Underwater Archeology: Shipwreck investigated by ray gun
Off the coast of Indonesia, researchers have discovered an old wreck. With modern technology, they could now determine the origin of the cargo very precisely: 800-year-old porcelain from ancient China.
For archaeologists, finds from shipwrecks are a stroke of luck. If they are well preserved, their discovery is a bit like looking into a time capsule. Because shipwrecks not only allow an extraordinary insight into the lives of people from the past. But they also show what relationships we used with each other. After all, it was only the construction of ships that made it possible to travel long distances across the sea, to explore distant lands, to conquer or transport large quantities of goods quite easily.
A closer understanding of the trade relations of the old China could win researchers now by the employment of special technology. That's why a team headed by Wenpeng Xu from the University of Illinois and the Field Museum in Chicago examined porcelain that had once sunk with a merchant ship. Her study appeared in the Journal of Archaeological Science.
The wreck was discovered in the 1980s by fishermen off the coast of Sumatara. It probably sank sometime between the 12th and 13th centuries AD, when it could have been on the way to Java with china and about 200 tons of iron from China, archaeologists speculated.
In the video: How researchers investigate a wreck in the North Sea
Much is known about the ship but it was in bad shape. In addition, the researchers found no written sources that could have given information. After salvaging the remains of ship and cargo in the 1990s, a style and shape analysis of the loaded porcelain revealed that it may have come from the southeast of China. Here in the Empire during the Song dynasty so-called Qingbai porcelain was produced. Exactly such, partly white-blue shimmering pieces were found in the wreck.
But are they actually from the southeast of China? To answer this question, the researchers worked with a portable X-ray fluorescence device. "It looks a bit like a weapon," says Lisa Niziolek of the Field Museum, co-author of the study.
The device was used to examine 60 porcelain pieces from the find for their geochemical composition. The method not only allows a look at the components of the material, the porcelain does not even need to be destroyed. You simply hold the device to the surface and receive measurement results.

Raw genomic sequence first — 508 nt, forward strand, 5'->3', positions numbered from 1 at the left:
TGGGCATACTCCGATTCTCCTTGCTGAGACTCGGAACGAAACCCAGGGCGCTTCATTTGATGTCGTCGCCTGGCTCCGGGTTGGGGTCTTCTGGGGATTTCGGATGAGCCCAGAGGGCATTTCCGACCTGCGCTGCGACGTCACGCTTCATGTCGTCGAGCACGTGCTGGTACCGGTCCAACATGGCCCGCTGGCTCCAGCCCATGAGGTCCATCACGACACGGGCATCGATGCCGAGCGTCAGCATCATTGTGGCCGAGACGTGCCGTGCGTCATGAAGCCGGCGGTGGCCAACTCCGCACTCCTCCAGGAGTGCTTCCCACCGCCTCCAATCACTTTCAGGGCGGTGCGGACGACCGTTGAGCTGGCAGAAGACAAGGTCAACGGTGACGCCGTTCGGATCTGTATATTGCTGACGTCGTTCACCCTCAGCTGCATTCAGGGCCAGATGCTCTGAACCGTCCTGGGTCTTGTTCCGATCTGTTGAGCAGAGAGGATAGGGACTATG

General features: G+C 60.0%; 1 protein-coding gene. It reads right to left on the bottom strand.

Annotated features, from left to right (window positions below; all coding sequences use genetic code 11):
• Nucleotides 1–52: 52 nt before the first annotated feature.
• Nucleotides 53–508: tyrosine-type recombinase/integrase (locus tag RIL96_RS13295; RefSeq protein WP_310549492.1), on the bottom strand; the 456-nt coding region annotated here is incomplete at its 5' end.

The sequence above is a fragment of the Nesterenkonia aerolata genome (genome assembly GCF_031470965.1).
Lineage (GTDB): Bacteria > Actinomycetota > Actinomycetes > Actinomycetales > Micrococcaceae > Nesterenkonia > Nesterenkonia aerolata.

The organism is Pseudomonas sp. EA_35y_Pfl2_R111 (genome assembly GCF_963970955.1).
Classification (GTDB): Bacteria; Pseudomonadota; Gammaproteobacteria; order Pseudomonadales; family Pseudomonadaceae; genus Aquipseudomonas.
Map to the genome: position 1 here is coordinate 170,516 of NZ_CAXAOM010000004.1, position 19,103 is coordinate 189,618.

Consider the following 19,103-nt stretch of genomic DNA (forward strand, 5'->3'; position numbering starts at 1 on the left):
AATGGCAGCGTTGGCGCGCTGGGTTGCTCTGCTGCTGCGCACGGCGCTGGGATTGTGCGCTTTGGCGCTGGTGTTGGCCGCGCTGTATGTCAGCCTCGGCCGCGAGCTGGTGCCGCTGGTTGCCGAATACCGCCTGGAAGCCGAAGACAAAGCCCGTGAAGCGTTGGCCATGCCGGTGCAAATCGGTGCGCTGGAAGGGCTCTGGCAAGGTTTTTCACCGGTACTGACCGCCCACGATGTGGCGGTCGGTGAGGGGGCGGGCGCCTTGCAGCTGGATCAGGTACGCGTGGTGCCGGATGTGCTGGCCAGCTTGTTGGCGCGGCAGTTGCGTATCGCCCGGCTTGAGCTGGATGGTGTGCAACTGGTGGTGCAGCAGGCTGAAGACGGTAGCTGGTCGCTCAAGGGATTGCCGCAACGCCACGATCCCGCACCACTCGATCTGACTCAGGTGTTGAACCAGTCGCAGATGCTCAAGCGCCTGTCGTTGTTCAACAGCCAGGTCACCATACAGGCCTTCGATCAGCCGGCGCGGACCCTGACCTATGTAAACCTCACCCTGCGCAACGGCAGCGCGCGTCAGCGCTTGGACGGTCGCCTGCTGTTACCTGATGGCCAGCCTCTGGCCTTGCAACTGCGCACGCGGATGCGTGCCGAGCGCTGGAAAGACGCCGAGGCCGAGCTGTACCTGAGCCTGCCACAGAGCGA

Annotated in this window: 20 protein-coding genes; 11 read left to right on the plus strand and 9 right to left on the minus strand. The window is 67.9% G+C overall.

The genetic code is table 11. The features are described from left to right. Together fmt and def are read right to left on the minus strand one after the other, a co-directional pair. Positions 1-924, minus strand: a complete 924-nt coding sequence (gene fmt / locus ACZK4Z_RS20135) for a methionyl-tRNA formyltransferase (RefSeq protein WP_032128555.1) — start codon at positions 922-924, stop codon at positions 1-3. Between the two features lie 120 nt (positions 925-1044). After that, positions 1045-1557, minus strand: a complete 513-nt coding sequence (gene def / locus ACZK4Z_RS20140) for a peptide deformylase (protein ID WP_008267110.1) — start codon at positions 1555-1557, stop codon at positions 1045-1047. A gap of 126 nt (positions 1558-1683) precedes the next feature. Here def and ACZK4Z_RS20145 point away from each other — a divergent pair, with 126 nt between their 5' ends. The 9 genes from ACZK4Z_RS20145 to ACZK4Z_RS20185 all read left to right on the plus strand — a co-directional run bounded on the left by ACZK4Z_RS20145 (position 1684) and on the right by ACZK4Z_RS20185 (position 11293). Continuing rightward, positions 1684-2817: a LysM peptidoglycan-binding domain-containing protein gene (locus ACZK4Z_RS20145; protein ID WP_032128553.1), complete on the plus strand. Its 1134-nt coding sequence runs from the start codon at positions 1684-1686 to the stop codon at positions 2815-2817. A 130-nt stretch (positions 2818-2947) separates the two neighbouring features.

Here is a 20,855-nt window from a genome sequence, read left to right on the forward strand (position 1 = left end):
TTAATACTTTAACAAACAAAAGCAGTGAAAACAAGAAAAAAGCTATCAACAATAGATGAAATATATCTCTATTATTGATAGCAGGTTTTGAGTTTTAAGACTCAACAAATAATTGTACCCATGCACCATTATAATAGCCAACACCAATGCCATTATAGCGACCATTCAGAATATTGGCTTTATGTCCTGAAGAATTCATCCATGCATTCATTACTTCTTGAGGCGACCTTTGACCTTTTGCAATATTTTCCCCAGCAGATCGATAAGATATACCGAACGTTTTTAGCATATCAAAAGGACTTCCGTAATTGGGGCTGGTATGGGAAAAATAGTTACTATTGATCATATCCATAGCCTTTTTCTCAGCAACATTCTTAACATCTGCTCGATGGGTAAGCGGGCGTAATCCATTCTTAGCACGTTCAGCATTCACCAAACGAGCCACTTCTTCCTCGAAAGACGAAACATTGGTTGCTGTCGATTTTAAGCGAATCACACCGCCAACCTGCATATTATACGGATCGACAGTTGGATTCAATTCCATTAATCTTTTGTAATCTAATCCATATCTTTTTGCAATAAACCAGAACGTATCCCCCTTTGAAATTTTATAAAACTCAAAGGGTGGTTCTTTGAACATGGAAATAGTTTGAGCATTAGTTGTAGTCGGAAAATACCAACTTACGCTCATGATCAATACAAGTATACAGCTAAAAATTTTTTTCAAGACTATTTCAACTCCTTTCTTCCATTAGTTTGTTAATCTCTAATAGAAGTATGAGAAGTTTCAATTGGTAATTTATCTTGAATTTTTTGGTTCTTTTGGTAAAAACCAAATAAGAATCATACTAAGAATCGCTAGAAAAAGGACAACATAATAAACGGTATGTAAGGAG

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In the method, the X-rays initially elute electrons near the inner shell of the atom. The gaps are then filled by further outward electrons. The result is the so-called fluorescence radiation, which is different for each chemical element. Precisely this measures the device and allows conclusions about the composition of the material by the different chemical signatures.
The researchers then compared this data with porcelain samples from well-known historic factories in southeastern China. The bowls, plates and cans could once have been made there, they suspected.
Ceramics from different locations have different chemical compositions because the elements differ in the clay of this region or the recipes that once used the potters to mix their clay.
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In fact, the researchers found what they were looking for. They discover similarities: Once upon a time, parts of the ship's cargo arose in the kilns of Dehua, a region near the coastal city of Quanzhou. "It's amazing that we can pinpoint the production area of material from an 800-year-old shipwreck," says study author Xu.
The study proves that the method with a portable X-ray fluorescence bring good results, the researchers write. But more important are the findings on the trade relations of the time. "We've learned to connect huge trading networks with Europeans like Magellan and Marco Polo," it says.
But in the twelfth and thirteenth centuries, there was a network in this part of the world that reached as far as Africa, as similar findings had shown. The Europeans were hardly involved. But the world at that time was much better connected than many people assume. Eventually, the porcelain was found more than 3,500 kilometers from its place of manufacture.